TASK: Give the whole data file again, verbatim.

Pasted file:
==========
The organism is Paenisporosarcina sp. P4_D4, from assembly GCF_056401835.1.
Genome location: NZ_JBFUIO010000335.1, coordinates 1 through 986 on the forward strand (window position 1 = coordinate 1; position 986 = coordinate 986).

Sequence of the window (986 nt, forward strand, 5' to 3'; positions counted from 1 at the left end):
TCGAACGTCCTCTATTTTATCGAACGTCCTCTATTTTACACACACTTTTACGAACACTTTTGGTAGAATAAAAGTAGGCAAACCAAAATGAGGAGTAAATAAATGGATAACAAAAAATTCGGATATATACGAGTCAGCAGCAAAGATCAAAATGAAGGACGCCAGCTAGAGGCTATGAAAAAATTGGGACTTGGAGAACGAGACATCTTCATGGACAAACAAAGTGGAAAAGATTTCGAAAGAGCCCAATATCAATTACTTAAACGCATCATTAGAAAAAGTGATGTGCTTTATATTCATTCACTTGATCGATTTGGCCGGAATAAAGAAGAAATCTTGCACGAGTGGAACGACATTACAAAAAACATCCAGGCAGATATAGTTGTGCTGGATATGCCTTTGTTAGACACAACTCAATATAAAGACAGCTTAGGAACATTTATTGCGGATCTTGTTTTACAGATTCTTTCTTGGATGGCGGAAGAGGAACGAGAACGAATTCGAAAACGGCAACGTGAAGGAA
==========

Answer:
The organism is Paenisporosarcina sp. P4_D4, from assembly GCF_056401835.1.
Genome location: NZ_JBFUIO010000335.1, coordinates 1 through 986 on the forward strand (window position 1 = coordinate 1; position 986 = coordinate 986).

Sequence of the window (986 nt, forward strand, 5' to 3'; positions counted from 1 at the left end):
TCGAACGTCCTCTATTTTATCGAACGTCCTCTATTTTACACACACTTTTACGAACACTTTTGGTAGAATAAAAGTAGGCAAACCAAAATGAGGAGTAAATAAATGGATAACAAAAAATTCGGATATATACGAGTCAGCAGCAAAGATCAAAATGAAGGACGCCAGCTAGAGGCTATGAAAAAATTGGGACTTGGAGAACGAGACATCTTCATGGACAAACAAAGTGGAAAAGATTTCGAAAGAGCCCAATATCAATTACTTAAACGCATCATTAGAAAAAGTGATGTGCTTTATATTCATTCACTTGATCGATTTGGCCGGAATAAAGAAGAAATCTTGCACGAGTGGAACGACATTACAAAAAACATCCAGGCAGATATAGTTGTGCTGGATATGCCTTTGTTAGACACAACTCAATATAAAGACAGCTTAGGAACATTTATTGCGGATCTTGTTTTACAGATTCTTTCTTGGATGGCGGAAGAGGAACGAGAACGAATTCGAAAACGGCAACGTGAAGGAA